“Once free agency starts July 1, forward Paul Millsap will attempt to negotiate a multiyear contract extension with the Jazz. If a deal can't be reached, a variety of options will be explored. The only thing that'll change this scenario is if Millsap is traded before free agency begins.”
I think this quote can be interpreted in a few ways that are both positive and negative for Jazz fans. Before we try to (over)-analyze this quote, I’m going to break down some of the mechanics of a potential new deal for Millsap.
How Does a Contract Extension Work Under the New CBA?
The NBA collective bargaining agreement (“CBA”) that was approved last December contains a few new terms that will directly impact any extension given to Millsap this offseason. First, under the new CBA, veteran extensions are limited to four seasons (including the remaining years on a player’s current contract). Millsap has 1 year remaining on his current deal for approximately $8.6 million. Accordingly, after July 1st, the Jazz will only be able to add a maximum of 3 additional years onto the end of his contract and lock him up through the 2015-16 season.
Second, as a player with 6 years experience in the NBA, the Jazz are limited to giving him a maximum salary that is no more than 25% of the total salary cap. While this number has not yet been calculated for the following league year, most prognosticators estimate the NBA salary cap will be flat for the next few upcoming seasons and end up around $58m. Thus Millsap’s maximum starting salary for an extension would be around $14.5m.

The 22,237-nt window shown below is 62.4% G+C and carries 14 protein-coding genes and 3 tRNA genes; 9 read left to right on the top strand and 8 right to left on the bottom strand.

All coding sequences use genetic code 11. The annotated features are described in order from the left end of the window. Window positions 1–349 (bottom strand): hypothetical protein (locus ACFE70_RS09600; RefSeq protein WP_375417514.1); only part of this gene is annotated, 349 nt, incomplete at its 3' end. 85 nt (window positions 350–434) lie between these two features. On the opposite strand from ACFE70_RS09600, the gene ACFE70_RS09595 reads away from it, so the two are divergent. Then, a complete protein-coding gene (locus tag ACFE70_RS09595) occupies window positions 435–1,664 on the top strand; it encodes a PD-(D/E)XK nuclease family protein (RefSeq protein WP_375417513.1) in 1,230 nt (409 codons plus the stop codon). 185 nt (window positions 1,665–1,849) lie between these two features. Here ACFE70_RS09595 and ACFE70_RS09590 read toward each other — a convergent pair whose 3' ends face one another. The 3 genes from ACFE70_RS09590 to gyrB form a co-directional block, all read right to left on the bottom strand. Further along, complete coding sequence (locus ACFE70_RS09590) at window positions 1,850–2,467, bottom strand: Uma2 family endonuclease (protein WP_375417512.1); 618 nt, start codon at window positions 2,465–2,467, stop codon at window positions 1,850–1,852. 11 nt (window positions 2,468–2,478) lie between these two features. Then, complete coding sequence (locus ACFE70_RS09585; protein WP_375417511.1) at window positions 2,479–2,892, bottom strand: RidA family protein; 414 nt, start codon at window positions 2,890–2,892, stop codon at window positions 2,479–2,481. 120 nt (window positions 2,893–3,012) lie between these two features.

Third, the amount of raises a team can give its own “bird rights” free agents is now only 7.5% versus 10.5% under the previous CBA. Add it all up and the largest extension the Jazz could give Millsap is 3 years and $46.76m (note: this number is only an approximation based on assumptions of the upcoming salary cap and could fluctuate by a few million depending on a number of factors including league wide revenues). Add the projected 3 year salary to his current contract and the Jazz could have Millsap locked up for 4 years (through 2015-16) at $55.36m, for an average of $13.85m a year.
What is Millsap Worth on the Open Market?
The Jazz would have to question whether Millsap is worth a full maximum extension and a total of 4 years at $55.36m in salary. In order to determine what the NBA market would bear, it helps to look at some comparable players who have signed recent contracts or contract extensions.